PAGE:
Habitable Zones & Global Climate

Strategies for Evolutionary Success – Sulfolipids

By Keith Cowing
July 8, 2006

Researchers from NAI’s University of Rhode Island Team and their colleagues have studied the use of phosphorus vs. sulfur in the membrane lipid sythesis pathways of organisms resident in the ocean’s subtropical gyres.

Their data show that the dominant organism in the phytoplankton, a cyanobacterium, has evolved a “sulfur-for-phosphorus” strategy; producing a membrane lipid containing sulfate and sugar instead of phosphate. This adaptation may have been a major event in Earth’s early history when the relative availability of sulfate and phosphate was different than in today’s oceans. Their paper appears in the June 6th issue of PNAS. [Source: NAI Newsletter]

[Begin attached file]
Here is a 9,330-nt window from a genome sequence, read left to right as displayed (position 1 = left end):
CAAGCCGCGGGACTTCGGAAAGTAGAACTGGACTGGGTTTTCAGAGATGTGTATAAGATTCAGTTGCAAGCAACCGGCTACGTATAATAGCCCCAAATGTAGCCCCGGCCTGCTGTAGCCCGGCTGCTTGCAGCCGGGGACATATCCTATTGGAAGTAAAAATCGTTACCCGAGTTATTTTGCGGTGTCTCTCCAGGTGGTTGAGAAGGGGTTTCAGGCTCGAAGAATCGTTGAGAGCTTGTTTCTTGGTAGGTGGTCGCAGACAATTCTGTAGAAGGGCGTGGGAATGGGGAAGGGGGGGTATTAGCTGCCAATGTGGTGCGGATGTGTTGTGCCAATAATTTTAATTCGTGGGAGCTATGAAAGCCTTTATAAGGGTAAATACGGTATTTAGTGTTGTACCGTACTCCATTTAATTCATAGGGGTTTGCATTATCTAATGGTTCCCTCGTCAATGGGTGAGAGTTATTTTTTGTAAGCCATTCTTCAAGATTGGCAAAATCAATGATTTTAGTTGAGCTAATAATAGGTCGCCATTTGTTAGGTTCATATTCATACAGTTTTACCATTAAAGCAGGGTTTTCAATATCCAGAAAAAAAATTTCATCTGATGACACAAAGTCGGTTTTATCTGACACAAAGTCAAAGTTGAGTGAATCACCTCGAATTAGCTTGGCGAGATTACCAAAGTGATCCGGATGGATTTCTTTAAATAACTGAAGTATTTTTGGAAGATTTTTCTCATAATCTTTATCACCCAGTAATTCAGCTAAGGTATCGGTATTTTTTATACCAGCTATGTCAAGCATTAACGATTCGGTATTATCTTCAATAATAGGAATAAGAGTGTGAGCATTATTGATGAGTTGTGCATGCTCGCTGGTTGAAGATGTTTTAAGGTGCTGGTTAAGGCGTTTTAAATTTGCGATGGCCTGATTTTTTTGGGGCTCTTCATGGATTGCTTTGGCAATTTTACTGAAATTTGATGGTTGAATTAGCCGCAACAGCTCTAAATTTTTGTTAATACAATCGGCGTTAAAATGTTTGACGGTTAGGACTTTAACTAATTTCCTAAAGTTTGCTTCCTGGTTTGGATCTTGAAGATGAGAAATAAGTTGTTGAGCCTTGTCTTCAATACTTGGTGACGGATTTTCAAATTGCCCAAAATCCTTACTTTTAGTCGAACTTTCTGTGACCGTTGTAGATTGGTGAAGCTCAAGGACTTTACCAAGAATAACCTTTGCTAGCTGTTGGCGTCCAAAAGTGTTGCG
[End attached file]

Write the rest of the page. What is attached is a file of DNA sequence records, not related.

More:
Explorers Club Fellow, ex-NASA Space Station Payload manager/space biologist, Away Teams, Journalist, Lapsed climber, Synaesthete, Na’Vi-Jedi-Freman-Buddhist-mix, ASL, Devon Island and Everest Base Camp veteran, (he/him) πŸ––πŸ»